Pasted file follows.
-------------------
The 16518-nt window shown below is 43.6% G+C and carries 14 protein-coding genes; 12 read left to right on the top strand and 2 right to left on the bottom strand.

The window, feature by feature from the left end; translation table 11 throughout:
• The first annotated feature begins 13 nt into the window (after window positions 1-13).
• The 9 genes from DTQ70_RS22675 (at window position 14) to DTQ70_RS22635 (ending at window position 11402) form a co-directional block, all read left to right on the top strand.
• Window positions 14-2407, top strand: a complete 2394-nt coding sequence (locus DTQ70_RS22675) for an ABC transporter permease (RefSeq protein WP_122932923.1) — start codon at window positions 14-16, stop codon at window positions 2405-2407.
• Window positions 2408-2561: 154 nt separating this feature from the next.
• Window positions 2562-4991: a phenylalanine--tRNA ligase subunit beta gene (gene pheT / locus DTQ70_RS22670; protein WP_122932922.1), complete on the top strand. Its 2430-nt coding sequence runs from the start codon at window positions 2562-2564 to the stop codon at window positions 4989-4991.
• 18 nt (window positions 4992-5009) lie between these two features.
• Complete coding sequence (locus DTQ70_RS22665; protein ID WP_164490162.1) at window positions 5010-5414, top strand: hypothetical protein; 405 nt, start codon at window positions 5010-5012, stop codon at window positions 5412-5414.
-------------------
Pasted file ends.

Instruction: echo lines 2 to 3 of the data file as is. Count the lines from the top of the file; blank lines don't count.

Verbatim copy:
The window, feature by feature from the left end; translation table 11 throughout:
• The first annotated feature begins 13 nt into the window (after window positions 1-13).